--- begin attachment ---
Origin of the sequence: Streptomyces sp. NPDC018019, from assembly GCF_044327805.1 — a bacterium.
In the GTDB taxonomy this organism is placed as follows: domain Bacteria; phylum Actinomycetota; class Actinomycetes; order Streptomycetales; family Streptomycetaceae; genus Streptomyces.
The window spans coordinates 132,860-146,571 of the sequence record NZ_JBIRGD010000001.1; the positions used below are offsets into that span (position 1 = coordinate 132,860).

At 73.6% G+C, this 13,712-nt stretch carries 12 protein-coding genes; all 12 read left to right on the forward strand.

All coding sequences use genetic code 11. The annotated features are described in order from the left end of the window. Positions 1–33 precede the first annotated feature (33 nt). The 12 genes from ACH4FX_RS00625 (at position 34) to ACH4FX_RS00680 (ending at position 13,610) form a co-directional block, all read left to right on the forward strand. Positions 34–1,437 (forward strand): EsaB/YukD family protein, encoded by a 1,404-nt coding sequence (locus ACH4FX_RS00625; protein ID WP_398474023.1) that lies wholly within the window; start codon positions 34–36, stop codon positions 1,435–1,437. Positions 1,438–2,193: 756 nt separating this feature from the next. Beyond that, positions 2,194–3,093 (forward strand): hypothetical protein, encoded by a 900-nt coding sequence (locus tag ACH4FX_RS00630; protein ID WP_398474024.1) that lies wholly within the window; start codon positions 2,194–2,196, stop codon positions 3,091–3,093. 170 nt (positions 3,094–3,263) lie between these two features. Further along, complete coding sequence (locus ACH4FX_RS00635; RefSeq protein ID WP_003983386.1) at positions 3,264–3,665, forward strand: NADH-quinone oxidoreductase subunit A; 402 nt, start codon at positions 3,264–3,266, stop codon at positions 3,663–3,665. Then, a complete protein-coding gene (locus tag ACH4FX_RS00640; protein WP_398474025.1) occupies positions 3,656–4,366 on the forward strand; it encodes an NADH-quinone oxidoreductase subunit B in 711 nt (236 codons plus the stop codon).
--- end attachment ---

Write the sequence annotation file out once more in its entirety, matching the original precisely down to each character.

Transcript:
Origin of the sequence: Streptomyces sp. NPDC018019, from assembly GCF_044327805.1 — a bacterium.
In the GTDB taxonomy this organism is placed as follows: domain Bacteria; phylum Actinomycetota; class Actinomycetes; order Streptomycetales; family Streptomycetaceae; genus Streptomyces.
The window spans coordinates 132,860-146,571 of the sequence record NZ_JBIRGD010000001.1; the positions used below are offsets into that span (position 1 = coordinate 132,860).

At 73.6% G+C, this 13,712-nt stretch carries 12 protein-coding genes; all 12 read left to right on the forward strand.

All coding sequences use genetic code 11. The annotated features are described in order from the left end of the window. Positions 1–33 precede the first annotated feature (33 nt). The 12 genes from ACH4FX_RS00625 (at position 34) to ACH4FX_RS00680 (ending at position 13,610) form a co-directional block, all read left to right on the forward strand. Positions 34–1,437 (forward strand): EsaB/YukD family protein, encoded by a 1,404-nt coding sequence (locus ACH4FX_RS00625; protein ID WP_398474023.1) that lies wholly within the window; start codon positions 34–36, stop codon positions 1,435–1,437. Positions 1,438–2,193: 756 nt separating this feature from the next. Beyond that, positions 2,194–3,093 (forward strand): hypothetical protein, encoded by a 900-nt coding sequence (locus tag ACH4FX_RS00630; protein ID WP_398474024.1) that lies wholly within the window; start codon positions 2,194–2,196, stop codon positions 3,091–3,093. 170 nt (positions 3,094–3,263) lie between these two features. Further along, complete coding sequence (locus ACH4FX_RS00635; RefSeq protein ID WP_003983386.1) at positions 3,264–3,665, forward strand: NADH-quinone oxidoreductase subunit A; 402 nt, start codon at positions 3,264–3,266, stop codon at positions 3,663–3,665. Then, a complete protein-coding gene (locus tag ACH4FX_RS00640; protein WP_398474025.1) occupies positions 3,656–4,366 on the forward strand; it encodes an NADH-quinone oxidoreductase subunit B in 711 nt (236 codons plus the stop codon).